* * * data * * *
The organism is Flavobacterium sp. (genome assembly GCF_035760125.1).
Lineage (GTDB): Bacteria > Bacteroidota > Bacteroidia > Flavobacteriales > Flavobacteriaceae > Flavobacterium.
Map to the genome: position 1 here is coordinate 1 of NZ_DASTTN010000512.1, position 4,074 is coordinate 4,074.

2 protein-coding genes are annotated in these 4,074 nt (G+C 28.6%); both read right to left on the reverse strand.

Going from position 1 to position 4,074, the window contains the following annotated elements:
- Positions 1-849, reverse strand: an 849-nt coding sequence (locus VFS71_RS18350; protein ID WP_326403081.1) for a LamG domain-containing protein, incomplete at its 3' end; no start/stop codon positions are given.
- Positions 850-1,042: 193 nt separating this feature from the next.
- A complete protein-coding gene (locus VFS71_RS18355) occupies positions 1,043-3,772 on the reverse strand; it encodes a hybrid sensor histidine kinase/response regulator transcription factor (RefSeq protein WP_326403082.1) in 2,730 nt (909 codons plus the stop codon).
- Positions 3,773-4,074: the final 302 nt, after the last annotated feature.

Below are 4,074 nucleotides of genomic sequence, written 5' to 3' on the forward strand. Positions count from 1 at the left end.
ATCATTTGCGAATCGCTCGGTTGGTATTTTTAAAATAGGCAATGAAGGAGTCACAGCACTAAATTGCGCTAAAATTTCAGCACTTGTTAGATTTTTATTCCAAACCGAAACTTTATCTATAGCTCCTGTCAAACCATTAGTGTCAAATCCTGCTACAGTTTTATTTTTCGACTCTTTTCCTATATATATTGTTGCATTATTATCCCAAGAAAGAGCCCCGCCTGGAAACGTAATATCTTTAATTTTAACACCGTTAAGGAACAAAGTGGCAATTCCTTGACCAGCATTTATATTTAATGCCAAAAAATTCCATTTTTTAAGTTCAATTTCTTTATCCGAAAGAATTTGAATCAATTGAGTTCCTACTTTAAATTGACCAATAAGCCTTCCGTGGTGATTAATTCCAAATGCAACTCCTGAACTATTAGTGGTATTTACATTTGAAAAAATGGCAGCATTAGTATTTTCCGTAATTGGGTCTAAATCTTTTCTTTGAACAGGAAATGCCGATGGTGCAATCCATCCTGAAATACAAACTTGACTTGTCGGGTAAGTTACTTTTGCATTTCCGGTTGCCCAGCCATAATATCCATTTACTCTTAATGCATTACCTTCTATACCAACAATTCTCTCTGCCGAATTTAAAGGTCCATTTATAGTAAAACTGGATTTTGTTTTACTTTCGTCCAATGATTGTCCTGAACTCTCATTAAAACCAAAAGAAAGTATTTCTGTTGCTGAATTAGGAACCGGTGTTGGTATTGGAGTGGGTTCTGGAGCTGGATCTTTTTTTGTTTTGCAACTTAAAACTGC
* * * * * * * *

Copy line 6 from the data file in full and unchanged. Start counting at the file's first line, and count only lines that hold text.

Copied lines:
- Positions 1-849, reverse strand: an 849-nt coding sequence (locus VFS71_RS18350; protein ID WP_326403081.1) for a LamG domain-containing protein, incomplete at its 3' end; no start/stop codon positions are given.